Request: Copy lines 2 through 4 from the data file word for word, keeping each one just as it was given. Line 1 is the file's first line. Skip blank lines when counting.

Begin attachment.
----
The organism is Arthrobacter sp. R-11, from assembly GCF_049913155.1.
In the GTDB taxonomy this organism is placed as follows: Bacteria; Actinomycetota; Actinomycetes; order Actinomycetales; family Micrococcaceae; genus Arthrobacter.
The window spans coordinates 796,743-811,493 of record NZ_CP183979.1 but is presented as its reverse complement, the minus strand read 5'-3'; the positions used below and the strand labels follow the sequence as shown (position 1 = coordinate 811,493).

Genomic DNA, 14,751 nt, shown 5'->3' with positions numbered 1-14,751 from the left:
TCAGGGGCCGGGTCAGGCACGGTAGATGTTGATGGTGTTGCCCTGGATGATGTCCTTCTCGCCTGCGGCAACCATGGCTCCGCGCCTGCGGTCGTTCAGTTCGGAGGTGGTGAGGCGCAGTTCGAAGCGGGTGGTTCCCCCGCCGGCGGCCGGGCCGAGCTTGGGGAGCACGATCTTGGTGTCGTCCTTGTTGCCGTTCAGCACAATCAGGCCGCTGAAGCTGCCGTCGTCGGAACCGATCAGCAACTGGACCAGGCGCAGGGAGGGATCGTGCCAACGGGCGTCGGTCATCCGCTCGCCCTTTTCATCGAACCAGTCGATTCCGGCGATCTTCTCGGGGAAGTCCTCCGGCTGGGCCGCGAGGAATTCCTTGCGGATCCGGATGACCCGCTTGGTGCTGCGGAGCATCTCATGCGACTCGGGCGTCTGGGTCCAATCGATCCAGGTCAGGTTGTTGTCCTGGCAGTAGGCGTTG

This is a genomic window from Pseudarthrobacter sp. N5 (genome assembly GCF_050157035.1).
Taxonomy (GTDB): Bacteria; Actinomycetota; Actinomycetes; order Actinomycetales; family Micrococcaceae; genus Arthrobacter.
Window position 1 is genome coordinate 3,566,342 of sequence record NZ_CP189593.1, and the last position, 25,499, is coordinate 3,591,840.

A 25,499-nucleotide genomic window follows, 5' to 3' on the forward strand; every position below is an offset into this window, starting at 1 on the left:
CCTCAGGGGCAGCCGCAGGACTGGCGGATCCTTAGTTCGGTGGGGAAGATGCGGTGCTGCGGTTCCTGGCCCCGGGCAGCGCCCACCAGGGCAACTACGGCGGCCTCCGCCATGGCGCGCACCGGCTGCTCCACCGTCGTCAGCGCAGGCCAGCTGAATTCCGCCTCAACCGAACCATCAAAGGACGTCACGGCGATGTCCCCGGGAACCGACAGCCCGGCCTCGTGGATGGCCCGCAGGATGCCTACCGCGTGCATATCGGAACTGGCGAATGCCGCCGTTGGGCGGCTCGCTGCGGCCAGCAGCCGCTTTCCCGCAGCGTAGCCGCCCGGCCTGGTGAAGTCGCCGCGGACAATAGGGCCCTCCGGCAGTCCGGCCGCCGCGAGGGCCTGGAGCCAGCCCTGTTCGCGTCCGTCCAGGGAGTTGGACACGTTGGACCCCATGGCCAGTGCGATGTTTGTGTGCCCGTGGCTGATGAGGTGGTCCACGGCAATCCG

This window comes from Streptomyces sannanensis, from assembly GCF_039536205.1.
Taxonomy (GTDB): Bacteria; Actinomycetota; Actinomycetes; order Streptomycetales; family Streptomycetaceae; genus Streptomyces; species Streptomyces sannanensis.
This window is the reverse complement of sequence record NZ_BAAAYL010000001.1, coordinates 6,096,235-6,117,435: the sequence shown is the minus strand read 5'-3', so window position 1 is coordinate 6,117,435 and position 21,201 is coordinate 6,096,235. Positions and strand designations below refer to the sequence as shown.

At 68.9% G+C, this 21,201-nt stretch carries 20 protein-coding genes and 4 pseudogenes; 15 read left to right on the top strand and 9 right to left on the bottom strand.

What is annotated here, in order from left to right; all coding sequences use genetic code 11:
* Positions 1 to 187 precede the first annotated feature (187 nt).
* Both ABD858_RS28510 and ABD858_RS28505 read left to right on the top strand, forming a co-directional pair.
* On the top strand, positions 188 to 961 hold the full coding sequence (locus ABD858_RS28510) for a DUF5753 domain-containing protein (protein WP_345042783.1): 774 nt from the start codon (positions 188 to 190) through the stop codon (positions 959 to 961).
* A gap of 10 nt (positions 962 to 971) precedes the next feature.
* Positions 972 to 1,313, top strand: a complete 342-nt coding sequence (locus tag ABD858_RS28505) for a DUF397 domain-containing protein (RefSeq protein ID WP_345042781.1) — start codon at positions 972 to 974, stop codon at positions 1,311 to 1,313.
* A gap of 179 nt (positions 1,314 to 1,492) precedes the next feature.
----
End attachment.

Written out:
In the GTDB taxonomy this organism is placed as follows: Bacteria; Actinomycetota; Actinomycetes; order Actinomycetales; family Micrococcaceae; genus Arthrobacter.
The window spans coordinates 796,743-811,493 of record NZ_CP183979.1 but is presented as its reverse complement, the minus strand read 5'-3'; the positions used below and the strand labels follow the sequence as shown (position 1 = coordinate 811,493).

Genomic DNA, 14,751 nt, shown 5'->3' with positions numbered 1-14,751 from the left: